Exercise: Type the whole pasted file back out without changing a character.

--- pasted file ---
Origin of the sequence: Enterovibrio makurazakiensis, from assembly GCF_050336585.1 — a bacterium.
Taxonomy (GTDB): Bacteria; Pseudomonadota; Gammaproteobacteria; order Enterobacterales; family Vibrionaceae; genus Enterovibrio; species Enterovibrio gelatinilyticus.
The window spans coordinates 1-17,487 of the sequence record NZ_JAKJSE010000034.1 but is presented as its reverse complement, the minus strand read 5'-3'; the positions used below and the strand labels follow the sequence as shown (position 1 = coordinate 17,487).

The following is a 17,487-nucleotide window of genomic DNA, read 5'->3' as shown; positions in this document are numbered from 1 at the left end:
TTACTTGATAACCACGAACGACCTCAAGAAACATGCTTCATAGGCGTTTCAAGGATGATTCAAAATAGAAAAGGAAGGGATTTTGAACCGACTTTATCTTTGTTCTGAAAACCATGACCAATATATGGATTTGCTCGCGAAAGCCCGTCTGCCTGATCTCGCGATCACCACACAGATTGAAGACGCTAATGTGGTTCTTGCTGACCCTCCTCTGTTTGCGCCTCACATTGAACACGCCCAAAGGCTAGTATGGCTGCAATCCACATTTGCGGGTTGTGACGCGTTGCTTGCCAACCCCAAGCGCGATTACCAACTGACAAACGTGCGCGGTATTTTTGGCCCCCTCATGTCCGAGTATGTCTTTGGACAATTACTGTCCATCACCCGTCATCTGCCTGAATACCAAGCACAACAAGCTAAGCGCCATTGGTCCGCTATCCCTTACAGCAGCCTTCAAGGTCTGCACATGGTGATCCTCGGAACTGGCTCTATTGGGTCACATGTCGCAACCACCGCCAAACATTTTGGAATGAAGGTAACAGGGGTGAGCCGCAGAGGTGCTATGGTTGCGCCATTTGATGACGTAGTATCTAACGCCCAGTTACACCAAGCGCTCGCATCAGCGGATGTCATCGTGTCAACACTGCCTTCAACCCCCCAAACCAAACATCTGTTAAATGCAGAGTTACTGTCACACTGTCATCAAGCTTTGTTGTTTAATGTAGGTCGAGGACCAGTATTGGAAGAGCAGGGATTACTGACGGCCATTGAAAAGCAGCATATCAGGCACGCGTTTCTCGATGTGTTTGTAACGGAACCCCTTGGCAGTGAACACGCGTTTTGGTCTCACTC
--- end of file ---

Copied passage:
Origin of the sequence: Enterovibrio makurazakiensis, from assembly GCF_050336585.1 — a bacterium.
Taxonomy (GTDB): Bacteria; Pseudomonadota; Gammaproteobacteria; order Enterobacterales; family Vibrionaceae; genus Enterovibrio; species Enterovibrio gelatinilyticus.
The window spans coordinates 1-17,487 of the sequence record NZ_JAKJSE010000034.1 but is presented as its reverse complement, the minus strand read 5'-3'; the positions used below and the strand labels follow the sequence as shown (position 1 = coordinate 17,487).

The following is a 17,487-nucleotide window of genomic DNA, read 5'->3' as shown; positions in this document are numbered from 1 at the left end:
TTACTTGATAACCACGAACGACCTCAAGAAACATGCTTCATAGGCGTTTCAAGGATGATTCAAAATAGAAAAGGAAGGGATTTTGAACCGACTTTATCTTTGTTCTGAAAACCATGACCAATATATGGATTTGCTCGCGAAAGCCCGTCTGCCTGATCTCGCGATCACCACACAGATTGAAGACGCTAATGTGGTTCTTGCTGACCCTCCTCTGTTTGCGCCTCACATTGAACACGCCCAAAGGCTAGTATGGCTGCAATCCACATTTGCGGGTTGTGACGCGTTGCTTGCCAACCCCAAGCGCGATTACCAACTGACAAACGTGCGCGGTATTTTTGGCCCCCTCATGTCCGAGTATGTCTTTGGACAATTACTGTCCATCACCCGTCATCTGCCTGAATACCAAGCACAACAAGCTAAGCGCCATTGGTCCGCTATCCCTTACAGCAGCCTTCAAGGTCTGCACATGGTGATCCTCGGAACTGGCTCTATTGGGTCACATGTCGCAACCACCGCCAAACATTTTGGAATGAAGGTAACAGGGGTGAGCCGCAGAGGTGCTATGGTTGCGCCATTTGATGACGTAGTATCTAACGCCCAGTTACACCAAGCGCTCGCATCAGCGGATGTCATCGTGTCAACACTGCCTTCAACCCCCCAAACCAAACATCTGTTAAATGCAGAGTTACTGTCACACTGTCATCAAGCTTTGTTGTTTAATGTAGGTCGAGGACCAGTATTGGAAGAGCAGGGATTACTGACGGCCATTGAAAAGCAGCATATCAGGCACGCGTTTCTCGATGTGTTTGTAACGGAACCCCTTGGCAGTGAACACGCGTTTTGGTCTCACTC